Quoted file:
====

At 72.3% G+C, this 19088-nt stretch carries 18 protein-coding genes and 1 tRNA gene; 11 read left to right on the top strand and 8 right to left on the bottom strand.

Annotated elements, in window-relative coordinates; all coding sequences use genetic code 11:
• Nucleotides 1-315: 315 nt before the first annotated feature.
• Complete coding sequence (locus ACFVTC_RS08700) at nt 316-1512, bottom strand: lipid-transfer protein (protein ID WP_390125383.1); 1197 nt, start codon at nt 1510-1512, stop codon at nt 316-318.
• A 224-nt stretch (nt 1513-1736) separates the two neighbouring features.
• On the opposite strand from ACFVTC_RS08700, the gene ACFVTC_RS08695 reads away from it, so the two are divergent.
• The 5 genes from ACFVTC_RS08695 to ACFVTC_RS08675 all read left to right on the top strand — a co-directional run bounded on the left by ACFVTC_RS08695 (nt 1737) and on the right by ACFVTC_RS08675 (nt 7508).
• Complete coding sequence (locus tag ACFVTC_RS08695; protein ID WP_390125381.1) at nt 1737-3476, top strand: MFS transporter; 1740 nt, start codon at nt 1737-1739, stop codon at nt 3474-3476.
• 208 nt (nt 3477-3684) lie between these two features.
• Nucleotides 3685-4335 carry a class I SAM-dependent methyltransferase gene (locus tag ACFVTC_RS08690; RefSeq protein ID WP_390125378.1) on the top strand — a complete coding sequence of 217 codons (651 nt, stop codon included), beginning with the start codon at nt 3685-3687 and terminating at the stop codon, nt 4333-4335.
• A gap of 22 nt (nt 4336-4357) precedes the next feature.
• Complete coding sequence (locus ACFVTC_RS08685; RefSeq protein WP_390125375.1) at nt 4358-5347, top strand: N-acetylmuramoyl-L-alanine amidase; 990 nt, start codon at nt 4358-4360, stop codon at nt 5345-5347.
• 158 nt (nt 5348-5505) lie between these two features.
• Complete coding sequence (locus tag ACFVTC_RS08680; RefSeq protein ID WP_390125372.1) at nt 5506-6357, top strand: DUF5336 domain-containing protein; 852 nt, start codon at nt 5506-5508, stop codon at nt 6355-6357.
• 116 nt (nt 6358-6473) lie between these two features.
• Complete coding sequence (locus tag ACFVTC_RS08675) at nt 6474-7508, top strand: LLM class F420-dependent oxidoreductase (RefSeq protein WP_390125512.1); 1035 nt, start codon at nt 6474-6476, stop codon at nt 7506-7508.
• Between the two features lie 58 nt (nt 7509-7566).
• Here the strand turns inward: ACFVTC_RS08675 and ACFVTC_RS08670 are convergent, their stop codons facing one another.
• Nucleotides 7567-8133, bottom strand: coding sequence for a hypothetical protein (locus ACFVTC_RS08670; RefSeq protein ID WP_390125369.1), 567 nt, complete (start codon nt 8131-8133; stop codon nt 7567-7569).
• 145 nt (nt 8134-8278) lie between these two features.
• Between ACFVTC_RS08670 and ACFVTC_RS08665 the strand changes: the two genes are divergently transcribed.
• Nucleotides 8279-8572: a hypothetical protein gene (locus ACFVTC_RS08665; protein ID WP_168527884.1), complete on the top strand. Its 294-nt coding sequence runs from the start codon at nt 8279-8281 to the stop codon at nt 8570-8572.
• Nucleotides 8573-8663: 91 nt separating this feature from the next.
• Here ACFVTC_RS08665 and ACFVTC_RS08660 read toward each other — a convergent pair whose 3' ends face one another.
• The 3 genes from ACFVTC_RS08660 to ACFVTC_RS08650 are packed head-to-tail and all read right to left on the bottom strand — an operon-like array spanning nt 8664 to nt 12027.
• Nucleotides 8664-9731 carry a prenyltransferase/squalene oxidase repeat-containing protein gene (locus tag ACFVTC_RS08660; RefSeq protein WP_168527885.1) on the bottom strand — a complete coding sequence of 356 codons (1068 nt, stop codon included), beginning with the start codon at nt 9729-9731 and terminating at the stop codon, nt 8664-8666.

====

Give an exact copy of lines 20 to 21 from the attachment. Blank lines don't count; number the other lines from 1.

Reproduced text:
• 145 nt (nt 8134-8278) lie between these two features.
• Between ACFVTC_RS08670 and ACFVTC_RS08665 the strand changes: the two genes are divergently transcribed.